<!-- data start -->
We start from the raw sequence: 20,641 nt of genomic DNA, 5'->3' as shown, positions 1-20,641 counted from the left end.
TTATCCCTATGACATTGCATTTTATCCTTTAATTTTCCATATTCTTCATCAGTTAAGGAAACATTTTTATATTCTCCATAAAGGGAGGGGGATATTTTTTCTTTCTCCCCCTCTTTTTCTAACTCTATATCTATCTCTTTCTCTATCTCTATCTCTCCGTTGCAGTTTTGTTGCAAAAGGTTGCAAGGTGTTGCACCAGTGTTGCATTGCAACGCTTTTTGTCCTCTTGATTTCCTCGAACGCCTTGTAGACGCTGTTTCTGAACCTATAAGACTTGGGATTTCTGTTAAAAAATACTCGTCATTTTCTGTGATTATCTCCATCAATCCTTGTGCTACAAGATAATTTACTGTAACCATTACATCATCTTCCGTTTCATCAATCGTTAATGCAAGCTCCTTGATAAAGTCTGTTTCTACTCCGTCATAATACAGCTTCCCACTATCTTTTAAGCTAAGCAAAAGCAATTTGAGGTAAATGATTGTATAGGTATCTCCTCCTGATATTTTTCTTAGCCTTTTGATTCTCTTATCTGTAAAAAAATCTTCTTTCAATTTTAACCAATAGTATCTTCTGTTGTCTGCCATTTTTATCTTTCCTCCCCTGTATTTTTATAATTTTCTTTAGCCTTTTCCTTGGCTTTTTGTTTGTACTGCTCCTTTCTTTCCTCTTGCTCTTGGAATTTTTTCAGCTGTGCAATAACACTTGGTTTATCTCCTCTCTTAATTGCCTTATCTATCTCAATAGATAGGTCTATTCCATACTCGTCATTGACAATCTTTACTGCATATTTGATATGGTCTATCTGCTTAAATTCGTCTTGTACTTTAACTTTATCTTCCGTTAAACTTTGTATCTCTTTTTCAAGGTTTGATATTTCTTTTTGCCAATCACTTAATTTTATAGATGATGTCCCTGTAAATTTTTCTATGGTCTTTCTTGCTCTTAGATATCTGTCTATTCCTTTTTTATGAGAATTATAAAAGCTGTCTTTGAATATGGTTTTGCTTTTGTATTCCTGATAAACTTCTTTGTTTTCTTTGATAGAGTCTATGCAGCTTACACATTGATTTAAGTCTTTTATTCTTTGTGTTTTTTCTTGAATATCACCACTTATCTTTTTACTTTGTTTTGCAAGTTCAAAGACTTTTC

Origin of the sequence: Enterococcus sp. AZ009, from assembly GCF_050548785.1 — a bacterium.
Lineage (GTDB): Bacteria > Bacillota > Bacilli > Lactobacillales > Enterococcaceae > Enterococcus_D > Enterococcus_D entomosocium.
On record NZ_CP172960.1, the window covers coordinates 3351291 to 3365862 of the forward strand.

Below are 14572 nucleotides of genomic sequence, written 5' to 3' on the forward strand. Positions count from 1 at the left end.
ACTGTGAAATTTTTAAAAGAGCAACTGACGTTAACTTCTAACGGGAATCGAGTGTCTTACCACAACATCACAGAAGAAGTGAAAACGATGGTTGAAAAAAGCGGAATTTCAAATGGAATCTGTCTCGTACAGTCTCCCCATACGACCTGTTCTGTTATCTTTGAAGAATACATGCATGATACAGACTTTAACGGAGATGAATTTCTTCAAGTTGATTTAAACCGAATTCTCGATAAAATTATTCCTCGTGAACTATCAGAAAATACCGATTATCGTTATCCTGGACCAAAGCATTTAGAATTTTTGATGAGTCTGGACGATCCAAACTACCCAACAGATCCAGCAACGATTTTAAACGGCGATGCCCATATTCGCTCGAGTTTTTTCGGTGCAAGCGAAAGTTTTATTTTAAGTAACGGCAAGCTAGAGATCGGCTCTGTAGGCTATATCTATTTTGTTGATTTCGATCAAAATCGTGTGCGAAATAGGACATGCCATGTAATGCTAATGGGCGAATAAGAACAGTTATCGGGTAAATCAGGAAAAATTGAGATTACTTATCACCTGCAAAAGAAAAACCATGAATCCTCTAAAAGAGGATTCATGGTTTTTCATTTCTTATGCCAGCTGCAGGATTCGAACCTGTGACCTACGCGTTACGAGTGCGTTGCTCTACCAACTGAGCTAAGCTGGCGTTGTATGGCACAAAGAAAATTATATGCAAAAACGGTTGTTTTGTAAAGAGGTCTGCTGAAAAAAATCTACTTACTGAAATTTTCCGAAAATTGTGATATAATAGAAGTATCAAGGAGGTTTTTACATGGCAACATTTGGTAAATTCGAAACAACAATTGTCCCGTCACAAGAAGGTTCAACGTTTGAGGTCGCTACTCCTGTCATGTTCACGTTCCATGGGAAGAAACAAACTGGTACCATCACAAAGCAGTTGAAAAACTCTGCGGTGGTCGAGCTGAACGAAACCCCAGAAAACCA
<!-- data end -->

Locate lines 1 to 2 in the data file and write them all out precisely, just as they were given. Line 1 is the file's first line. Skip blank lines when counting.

We start from the raw sequence: 20,641 nt of genomic DNA, 5'->3' as shown, positions 1-20,641 counted from the left end.
TTATCCCTATGACATTGCATTTTATCCTTTAATTTTCCATATTCTTCATCAGTTAAGGAAACATTTTTATATTCTCCATAAAGGGAGGGGGATATTTTTTCTTTCTCCCCCTCTTTTTCTAACTCTATATCTATCTCTTTCTCTATCTCTATCTCTCCGTTGCAGTTTTGTTGCAAAAGGTTGCAAGGTGTTGCACCAGTGTTGCATTGCAACGCTTTTTGTCCTCTTGATTTCCTCGAACGCCTTGTAGACGCTGTTTCTGAACCTATAAGACTTGGGATTTCTGTTAAAAAATACTCGTCATTTTCTGTGATTATCTCCATCAATCCTTGTGCTACAAGATAATTTACTGTAACCATTACATCATCTTCCGTTTCATCAATCGTTAATGCAAGCTCCTTGATAAAGTCTGTTTCTACTCCGTCATAATACAGCTTCCCACTATCTTTTAAGCTAAGCAAAAGCAATTTGAGGTAAATGATTGTATAGGTATCTCCTCCTGATATTTTTCTTAGCCTTTTGATTCTCTTATCTGTAAAAAAATCTTCTTTCAATTTTAACCAATAGTATCTTCTGTTGTCTGCCATTTTTATCTTTCCTCCCCTGTATTTTTATAATTTTCTTTAGCCTTTTCCTTGGCTTTTTGTTTGTACTGCTCCTTTCTTTCCTCTTGCTCTTGGAATTTTTTCAGCTGTGCAATAACACTTGGTTTATCTCCTCTCTTAATTGCCTTATCTATCTCAATAGATAGGTCTATTCCATACTCGTCATTGACAATCTTTACTGCATATTTGATATGGTCTATCTGCTTAAATTCGTCTTGTACTTTAACTTTATCTTCCGTTAAACTTTGTATCTCTTTTTCAAGGTTTGATATTTCTTTTTGCCAATCACTTAATTTTATAGATGATGTCCCTGTAAATTTTTCTATGGTCTTTCTTGCTCTTAGATATCTGTCTATTCCTTTTTTATGAGAATTATAAAAGCTGTCTTTGAATATGGTTTTGCTTTTGTATTCCTGATAAACTTCTTTGTTTTCTTTGATAGAGTCTATGCAGCTTACACATTGATTTAAGTCTTTTATTCTTTGTGTTTTTTCTTGAATATCACCACTTATCTTTTTACTTTGTTTTGCAAGTTCAAAGACTTTTC